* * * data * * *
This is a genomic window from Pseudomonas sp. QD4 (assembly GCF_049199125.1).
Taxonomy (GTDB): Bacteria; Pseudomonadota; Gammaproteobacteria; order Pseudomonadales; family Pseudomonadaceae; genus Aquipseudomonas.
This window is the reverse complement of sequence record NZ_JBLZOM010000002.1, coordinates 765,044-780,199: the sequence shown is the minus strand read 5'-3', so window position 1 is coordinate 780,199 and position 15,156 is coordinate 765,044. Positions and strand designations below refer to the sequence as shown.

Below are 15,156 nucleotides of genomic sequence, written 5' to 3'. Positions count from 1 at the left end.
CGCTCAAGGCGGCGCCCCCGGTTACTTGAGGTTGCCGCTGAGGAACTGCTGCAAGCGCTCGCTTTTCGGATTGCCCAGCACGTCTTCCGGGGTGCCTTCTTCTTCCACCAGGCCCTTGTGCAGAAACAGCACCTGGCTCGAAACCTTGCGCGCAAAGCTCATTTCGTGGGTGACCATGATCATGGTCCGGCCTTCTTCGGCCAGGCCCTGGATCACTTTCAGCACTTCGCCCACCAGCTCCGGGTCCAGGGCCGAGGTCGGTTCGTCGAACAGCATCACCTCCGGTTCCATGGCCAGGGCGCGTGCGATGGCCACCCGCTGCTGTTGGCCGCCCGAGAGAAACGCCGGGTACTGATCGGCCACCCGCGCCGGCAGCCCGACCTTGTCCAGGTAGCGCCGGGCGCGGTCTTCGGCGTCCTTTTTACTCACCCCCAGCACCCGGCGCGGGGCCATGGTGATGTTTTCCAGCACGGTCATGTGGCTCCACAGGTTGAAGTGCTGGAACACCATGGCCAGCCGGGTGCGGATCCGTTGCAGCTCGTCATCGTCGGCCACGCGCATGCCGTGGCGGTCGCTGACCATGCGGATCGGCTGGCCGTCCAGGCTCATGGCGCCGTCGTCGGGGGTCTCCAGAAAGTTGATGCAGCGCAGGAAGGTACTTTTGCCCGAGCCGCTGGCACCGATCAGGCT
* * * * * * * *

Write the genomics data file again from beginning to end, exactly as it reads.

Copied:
This is a genomic window from Pseudomonas sp. QD4 (assembly GCF_049199125.1).
Taxonomy (GTDB): Bacteria; Pseudomonadota; Gammaproteobacteria; order Pseudomonadales; family Pseudomonadaceae; genus Aquipseudomonas.
This window is the reverse complement of sequence record NZ_JBLZOM010000002.1, coordinates 765,044-780,199: the sequence shown is the minus strand read 5'-3', so window position 1 is coordinate 780,199 and position 15,156 is coordinate 765,044. Positions and strand designations below refer to the sequence as shown.

Below are 15,156 nucleotides of genomic sequence, written 5' to 3'. Positions count from 1 at the left end.
CGCTCAAGGCGGCGCCCCCGGTTACTTGAGGTTGCCGCTGAGGAACTGCTGCAAGCGCTCGCTTTTCGGATTGCCCAGCACGTCTTCCGGGGTGCCTTCTTCTTCCACCAGGCCCTTGTGCAGAAACAGCACCTGGCTCGAAACCTTGCGCGCAAAGCTCATTTCGTGGGTGACCATGATCATGGTCCGGCCTTCTTCGGCCAGGCCCTGGATCACTTTCAGCACTTCGCCCACCAGCTCCGGGTCCAGGGCCGAGGTCGGTTCGTCGAACAGCATCACCTCCGGTTCCATGGCCAGGGCGCGTGCGATGGCCACCCGCTGCTGTTGGCCGCCCGAGAGAAACGCCGGGTACTGATCGGCCACCCGCGCCGGCAGCCCGACCTTGTCCAGGTAGCGCCGGGCGCGGTCTTCGGCGTCCTTTTTACTCACCCCCAGCACCCGGCGCGGGGCCATGGTGATGTTTTCCAGCACGGTCATGTGGCTCCACAGGTTGAAGTGCTGGAACACCATGGCCAGCCGGGTGCGGATCCGTTGCAGCTCGTCATCGTCGGCCACGCGCATGCCGTGGCGGTCGCTGACCATGCGGATCGGCTGGCCGTCCAGGCTCATGGCGCCGTCGTCGGGGGTCTCCAGAAAGTTGATGCAGCGCAGGAAGGTACTTTTGCCCGAGCCGCTGGCACCGATCAGGCT